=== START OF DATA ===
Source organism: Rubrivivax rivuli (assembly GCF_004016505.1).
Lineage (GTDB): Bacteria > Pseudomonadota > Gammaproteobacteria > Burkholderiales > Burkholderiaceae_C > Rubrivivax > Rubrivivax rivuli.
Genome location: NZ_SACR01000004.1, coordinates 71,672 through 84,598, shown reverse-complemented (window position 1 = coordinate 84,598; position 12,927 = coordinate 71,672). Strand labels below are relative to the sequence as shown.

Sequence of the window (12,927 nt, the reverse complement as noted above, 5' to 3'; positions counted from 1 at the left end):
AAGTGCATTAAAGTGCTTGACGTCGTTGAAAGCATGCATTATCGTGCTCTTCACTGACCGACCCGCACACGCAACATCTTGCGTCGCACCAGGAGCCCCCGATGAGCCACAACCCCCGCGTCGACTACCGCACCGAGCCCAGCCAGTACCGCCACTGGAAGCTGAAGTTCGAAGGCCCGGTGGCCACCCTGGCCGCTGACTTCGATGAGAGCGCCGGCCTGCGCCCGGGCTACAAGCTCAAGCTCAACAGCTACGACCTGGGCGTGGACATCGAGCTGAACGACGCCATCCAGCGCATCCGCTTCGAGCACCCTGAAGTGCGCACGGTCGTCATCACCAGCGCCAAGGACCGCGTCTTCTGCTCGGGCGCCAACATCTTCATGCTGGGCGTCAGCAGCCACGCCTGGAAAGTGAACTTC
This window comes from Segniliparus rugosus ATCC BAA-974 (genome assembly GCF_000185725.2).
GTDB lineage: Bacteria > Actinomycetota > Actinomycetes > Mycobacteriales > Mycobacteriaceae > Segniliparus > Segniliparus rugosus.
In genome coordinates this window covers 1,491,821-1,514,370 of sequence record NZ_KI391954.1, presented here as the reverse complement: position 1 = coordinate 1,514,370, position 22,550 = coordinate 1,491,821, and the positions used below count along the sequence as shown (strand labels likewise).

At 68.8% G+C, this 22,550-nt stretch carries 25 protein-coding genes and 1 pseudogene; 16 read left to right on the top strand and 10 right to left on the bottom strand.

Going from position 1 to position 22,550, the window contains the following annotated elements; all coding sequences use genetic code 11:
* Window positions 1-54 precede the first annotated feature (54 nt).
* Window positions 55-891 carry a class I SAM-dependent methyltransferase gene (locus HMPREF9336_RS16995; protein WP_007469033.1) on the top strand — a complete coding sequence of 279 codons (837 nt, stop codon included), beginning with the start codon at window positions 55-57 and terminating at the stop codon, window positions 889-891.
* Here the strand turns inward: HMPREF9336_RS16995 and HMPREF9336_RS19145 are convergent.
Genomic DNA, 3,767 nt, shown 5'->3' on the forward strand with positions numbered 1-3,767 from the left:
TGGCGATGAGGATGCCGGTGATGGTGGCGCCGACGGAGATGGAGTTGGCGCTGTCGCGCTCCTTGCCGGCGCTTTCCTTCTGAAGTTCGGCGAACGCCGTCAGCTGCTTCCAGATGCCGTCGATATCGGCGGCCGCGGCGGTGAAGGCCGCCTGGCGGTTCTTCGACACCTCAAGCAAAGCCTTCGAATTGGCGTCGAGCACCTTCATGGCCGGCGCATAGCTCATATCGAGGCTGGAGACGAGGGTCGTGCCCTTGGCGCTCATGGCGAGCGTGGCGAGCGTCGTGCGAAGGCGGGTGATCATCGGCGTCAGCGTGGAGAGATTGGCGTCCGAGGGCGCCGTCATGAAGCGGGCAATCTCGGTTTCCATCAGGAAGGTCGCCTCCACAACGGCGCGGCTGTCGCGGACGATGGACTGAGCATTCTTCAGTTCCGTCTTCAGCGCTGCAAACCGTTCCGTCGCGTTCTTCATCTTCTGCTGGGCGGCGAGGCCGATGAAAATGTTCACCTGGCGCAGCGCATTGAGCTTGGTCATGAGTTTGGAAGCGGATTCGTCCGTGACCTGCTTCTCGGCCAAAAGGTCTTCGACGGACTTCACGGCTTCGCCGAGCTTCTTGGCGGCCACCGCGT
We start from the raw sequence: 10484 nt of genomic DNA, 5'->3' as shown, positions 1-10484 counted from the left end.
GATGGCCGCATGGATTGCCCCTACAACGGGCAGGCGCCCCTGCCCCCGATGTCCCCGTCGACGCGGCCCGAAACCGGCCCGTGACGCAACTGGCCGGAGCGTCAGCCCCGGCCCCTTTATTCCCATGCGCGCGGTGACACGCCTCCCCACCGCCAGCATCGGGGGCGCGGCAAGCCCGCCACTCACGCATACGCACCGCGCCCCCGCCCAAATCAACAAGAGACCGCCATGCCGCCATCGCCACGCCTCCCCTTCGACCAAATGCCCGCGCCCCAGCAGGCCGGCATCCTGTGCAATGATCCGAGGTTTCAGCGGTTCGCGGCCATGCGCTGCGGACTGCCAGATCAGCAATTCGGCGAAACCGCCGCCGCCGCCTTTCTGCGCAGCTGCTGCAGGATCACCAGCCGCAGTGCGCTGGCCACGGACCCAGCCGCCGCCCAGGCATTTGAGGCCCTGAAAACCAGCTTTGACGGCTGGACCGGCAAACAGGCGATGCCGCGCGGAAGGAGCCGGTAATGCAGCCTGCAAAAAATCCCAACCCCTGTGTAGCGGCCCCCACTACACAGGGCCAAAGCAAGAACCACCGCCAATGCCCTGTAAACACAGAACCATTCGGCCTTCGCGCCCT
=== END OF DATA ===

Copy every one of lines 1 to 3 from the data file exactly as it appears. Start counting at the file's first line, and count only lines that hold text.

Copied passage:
Source organism: Rubrivivax rivuli (assembly GCF_004016505.1).
Lineage (GTDB): Bacteria > Pseudomonadota > Gammaproteobacteria > Burkholderiales > Burkholderiaceae_C > Rubrivivax > Rubrivivax rivuli.
Genome location: NZ_SACR01000004.1, coordinates 71,672 through 84,598, shown reverse-complemented (window position 1 = coordinate 84,598; position 12,927 = coordinate 71,672). Strand labels below are relative to the sequence as shown.